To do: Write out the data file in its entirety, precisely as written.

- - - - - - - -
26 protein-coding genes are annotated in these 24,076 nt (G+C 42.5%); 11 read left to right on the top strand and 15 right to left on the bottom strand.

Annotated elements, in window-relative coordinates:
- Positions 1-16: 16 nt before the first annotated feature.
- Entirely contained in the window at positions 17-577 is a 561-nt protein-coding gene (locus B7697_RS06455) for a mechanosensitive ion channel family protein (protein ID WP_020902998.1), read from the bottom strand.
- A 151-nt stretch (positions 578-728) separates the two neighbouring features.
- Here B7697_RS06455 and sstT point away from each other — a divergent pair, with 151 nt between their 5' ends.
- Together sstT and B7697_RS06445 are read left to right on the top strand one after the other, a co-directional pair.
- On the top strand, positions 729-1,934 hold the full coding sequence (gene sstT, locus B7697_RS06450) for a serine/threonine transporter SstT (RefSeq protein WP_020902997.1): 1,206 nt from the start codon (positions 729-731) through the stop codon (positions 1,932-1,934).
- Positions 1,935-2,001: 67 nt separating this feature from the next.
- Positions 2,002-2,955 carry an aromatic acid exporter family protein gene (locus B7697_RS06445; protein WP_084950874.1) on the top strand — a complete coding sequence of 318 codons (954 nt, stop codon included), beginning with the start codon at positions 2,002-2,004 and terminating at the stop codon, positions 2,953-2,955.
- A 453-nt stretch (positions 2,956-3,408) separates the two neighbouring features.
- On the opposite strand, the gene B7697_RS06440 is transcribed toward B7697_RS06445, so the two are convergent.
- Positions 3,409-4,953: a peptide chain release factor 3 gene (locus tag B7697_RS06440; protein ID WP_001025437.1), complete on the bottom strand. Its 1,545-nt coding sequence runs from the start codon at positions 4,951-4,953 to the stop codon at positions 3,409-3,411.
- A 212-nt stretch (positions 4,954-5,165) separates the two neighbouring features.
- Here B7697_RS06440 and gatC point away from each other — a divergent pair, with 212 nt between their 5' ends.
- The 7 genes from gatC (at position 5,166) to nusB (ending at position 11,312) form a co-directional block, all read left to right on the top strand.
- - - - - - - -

26 protein-coding genes are annotated in these 24,076 nt (G+C 42.5%); 11 read left to right on the top strand and 15 right to left on the bottom strand.

Annotated elements, in window-relative coordinates:
- Positions 1-16: 16 nt before the first annotated feature.
- Entirely contained in the window at positions 17-577 is a 561-nt protein-coding gene (locus B7697_RS06455) for a mechanosensitive ion channel family protein (protein ID WP_020902998.1), read from the bottom strand.
- A 151-nt stretch (positions 578-728) separates the two neighbouring features.
- Here B7697_RS06455 and sstT point away from each other — a divergent pair, with 151 nt between their 5' ends.
- Together sstT and B7697_RS06445 are read left to right on the top strand one after the other, a co-directional pair.
- On the top strand, positions 729-1,934 hold the full coding sequence (gene sstT, locus B7697_RS06450) for a serine/threonine transporter SstT (RefSeq protein WP_020902997.1): 1,206 nt from the start codon (positions 729-731) through the stop codon (positions 1,932-1,934).
- Positions 1,935-2,001: 67 nt separating this feature from the next.
- Positions 2,002-2,955 carry an aromatic acid exporter family protein gene (locus B7697_RS06445; protein WP_084950874.1) on the top strand — a complete coding sequence of 318 codons (954 nt, stop codon included), beginning with the start codon at positions 2,002-2,004 and terminating at the stop codon, positions 2,953-2,955.
- A 453-nt stretch (positions 2,956-3,408) separates the two neighbouring features.
- On the opposite strand, the gene B7697_RS06440 is transcribed toward B7697_RS06445, so the two are convergent.
- Positions 3,409-4,953: a peptide chain release factor 3 gene (locus tag B7697_RS06440; protein ID WP_001025437.1), complete on the bottom strand. Its 1,545-nt coding sequence runs from the start codon at positions 4,951-4,953 to the stop codon at positions 3,409-3,411.
- A 212-nt stretch (positions 4,954-5,165) separates the two neighbouring features.
- Here B7697_RS06440 and gatC point away from each other — a divergent pair, with 212 nt between their 5' ends.
- The 7 genes from gatC (at position 5,166) to nusB (ending at position 11,312) form a co-directional block, all read left to right on the top strand.